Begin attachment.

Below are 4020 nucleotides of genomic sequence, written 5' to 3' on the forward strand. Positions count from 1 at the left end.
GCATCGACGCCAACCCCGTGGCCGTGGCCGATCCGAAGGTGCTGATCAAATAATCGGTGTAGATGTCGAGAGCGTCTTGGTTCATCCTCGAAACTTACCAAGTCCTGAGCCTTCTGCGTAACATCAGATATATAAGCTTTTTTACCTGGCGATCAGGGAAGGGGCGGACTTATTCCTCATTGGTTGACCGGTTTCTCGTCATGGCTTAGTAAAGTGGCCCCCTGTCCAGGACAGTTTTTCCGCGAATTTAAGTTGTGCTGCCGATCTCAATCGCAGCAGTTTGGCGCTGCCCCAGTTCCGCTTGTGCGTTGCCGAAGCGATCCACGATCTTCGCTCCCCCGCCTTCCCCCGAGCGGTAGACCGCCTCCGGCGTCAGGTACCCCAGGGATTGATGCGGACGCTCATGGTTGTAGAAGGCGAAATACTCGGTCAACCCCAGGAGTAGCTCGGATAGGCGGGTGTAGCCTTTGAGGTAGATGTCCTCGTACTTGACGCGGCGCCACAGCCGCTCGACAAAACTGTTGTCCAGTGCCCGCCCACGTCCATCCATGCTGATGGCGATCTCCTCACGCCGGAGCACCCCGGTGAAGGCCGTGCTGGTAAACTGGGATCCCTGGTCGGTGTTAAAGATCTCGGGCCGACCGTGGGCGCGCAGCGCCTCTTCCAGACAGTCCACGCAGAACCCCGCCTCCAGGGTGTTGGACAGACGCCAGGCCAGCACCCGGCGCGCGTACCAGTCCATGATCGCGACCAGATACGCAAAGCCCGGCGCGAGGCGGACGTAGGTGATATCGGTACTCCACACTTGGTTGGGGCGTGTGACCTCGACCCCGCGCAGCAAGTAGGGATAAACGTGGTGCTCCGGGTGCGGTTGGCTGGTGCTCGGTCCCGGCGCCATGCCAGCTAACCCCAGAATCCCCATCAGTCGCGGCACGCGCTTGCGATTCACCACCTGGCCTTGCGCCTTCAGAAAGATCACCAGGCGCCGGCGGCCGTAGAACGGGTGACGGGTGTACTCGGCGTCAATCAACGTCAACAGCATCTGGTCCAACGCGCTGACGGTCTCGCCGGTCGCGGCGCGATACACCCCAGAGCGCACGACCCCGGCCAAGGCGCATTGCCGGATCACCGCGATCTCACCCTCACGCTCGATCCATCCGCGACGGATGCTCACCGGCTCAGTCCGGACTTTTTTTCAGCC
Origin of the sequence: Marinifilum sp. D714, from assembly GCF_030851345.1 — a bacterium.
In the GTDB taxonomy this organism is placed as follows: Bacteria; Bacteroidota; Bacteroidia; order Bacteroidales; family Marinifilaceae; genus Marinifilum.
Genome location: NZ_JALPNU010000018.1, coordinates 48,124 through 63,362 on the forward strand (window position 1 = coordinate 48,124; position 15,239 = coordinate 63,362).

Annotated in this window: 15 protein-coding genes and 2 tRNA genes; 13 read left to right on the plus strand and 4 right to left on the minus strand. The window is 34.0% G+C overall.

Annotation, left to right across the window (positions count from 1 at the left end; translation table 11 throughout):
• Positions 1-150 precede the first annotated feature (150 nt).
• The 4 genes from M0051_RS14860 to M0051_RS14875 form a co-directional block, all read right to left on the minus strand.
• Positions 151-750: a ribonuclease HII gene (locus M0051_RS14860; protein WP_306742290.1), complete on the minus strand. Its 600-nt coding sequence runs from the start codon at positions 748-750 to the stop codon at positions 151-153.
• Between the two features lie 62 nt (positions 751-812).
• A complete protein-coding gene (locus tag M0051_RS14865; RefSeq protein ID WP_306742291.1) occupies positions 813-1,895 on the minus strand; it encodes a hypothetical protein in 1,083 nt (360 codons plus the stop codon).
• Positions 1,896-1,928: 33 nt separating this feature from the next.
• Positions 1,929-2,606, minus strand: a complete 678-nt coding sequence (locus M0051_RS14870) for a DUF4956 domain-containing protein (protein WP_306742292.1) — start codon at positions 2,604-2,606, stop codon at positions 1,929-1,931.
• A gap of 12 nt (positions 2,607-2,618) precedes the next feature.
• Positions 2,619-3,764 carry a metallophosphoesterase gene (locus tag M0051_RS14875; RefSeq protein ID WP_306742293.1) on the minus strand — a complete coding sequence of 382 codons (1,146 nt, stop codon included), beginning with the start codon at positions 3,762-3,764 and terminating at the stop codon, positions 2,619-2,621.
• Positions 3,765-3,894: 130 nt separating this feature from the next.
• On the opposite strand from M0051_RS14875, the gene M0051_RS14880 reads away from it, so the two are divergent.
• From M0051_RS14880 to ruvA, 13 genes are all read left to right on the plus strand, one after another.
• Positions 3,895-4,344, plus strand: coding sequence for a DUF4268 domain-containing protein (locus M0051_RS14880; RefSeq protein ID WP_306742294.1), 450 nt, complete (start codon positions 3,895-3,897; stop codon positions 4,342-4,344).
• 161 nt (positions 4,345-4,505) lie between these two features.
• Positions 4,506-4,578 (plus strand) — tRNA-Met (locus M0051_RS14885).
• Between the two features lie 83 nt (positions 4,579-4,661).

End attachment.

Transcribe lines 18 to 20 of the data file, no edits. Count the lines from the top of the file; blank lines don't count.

• On the opposite strand from M0051_RS14875, the gene M0051_RS14880 reads away from it, so the two are divergent.
• From M0051_RS14880 to ruvA, 13 genes are all read left to right on the plus strand, one after another.
• Positions 3,895-4,344, plus strand: coding sequence for a DUF4268 domain-containing protein (locus M0051_RS14880; RefSeq protein ID WP_306742294.1), 450 nt, complete (start codon positions 3,895-3,897; stop codon positions 4,342-4,344).